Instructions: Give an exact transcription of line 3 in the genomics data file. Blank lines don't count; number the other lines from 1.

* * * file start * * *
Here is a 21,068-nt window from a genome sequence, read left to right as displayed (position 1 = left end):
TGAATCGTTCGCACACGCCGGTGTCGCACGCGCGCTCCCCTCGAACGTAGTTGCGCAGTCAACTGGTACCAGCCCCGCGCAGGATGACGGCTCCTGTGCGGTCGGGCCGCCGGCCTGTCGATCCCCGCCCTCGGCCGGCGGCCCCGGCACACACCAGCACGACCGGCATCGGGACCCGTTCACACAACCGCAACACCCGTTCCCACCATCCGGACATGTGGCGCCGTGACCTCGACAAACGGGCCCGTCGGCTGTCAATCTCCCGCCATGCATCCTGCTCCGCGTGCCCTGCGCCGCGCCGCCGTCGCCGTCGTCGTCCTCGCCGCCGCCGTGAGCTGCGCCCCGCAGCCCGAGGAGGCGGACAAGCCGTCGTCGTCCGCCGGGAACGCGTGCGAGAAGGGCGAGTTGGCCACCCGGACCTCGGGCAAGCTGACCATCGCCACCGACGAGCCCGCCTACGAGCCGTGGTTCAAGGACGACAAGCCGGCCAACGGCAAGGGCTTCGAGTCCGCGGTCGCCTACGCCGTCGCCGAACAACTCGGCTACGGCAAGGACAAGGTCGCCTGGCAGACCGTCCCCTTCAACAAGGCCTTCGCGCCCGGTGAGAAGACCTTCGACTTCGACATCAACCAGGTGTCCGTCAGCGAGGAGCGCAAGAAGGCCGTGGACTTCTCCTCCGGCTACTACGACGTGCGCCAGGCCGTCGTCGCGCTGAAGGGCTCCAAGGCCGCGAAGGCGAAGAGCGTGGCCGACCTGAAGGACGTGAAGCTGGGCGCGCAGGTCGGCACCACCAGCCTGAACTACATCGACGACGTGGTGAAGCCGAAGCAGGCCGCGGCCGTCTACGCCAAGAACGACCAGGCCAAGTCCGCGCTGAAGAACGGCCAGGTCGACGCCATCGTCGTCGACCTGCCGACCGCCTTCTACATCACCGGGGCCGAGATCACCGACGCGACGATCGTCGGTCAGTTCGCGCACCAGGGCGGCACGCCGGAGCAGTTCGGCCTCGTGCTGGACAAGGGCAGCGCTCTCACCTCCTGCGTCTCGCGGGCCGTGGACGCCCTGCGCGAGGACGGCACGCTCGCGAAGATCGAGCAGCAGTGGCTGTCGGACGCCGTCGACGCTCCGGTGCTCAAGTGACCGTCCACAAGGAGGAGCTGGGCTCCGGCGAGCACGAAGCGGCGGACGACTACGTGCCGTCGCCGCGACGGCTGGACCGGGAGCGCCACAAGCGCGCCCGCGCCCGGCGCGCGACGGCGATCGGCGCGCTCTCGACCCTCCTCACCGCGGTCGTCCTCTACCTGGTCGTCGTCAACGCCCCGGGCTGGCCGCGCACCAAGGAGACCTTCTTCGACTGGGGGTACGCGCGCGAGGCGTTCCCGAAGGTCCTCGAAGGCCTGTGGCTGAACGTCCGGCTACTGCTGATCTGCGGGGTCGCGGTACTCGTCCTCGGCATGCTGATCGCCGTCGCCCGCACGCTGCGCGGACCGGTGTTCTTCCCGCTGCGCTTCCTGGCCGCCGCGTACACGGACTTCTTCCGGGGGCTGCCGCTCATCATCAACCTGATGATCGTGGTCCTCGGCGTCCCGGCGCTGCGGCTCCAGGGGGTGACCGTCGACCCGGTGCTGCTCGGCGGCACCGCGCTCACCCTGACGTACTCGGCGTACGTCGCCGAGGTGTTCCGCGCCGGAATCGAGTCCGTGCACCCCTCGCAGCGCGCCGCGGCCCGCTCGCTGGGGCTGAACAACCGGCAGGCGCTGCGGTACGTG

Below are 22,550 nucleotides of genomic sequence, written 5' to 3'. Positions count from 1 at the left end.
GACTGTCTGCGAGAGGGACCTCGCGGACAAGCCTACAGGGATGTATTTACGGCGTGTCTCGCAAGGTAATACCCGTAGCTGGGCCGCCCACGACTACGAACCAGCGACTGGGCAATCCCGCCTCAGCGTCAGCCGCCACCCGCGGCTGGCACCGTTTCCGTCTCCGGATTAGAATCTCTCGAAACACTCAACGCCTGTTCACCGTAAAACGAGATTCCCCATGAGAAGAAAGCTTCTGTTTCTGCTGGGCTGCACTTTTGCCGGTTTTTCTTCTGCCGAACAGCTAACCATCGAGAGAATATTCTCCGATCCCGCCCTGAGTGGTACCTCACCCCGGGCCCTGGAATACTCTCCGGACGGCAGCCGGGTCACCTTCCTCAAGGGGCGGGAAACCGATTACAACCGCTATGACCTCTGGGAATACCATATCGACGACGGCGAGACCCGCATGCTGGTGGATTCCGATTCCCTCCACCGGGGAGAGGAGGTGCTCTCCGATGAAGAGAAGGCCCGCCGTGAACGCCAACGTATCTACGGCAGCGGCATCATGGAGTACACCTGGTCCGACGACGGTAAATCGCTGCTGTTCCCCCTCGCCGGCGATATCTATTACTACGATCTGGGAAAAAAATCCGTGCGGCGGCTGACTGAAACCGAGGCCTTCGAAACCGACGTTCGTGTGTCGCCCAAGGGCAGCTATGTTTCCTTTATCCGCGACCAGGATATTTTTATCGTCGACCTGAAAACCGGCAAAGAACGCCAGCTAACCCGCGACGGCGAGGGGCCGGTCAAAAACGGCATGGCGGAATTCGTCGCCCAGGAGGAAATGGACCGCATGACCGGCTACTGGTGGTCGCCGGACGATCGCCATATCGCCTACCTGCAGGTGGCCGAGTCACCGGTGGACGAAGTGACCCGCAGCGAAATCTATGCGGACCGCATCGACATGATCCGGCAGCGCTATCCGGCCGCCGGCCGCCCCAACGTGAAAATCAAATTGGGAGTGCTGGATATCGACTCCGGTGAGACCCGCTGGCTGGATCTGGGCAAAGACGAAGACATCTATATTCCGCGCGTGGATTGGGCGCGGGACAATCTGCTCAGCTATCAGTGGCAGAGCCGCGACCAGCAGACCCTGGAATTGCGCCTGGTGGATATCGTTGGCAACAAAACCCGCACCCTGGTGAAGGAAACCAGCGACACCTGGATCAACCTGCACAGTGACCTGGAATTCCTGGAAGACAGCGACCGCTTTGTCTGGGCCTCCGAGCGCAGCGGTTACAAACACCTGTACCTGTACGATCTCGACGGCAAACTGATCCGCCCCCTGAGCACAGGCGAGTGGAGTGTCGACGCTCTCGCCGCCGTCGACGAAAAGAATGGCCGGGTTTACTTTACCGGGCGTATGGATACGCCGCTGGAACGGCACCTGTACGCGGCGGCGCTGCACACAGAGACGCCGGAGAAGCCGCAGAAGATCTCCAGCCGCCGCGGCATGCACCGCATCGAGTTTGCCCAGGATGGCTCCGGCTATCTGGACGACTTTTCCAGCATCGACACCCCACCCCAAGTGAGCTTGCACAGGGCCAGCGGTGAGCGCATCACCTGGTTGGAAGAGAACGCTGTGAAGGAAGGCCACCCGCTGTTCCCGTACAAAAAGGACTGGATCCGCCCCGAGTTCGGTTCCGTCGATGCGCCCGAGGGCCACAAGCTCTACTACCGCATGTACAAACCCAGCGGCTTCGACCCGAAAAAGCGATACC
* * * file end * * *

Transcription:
Below are 22,550 nucleotides of genomic sequence, written 5' to 3'. Positions count from 1 at the left end.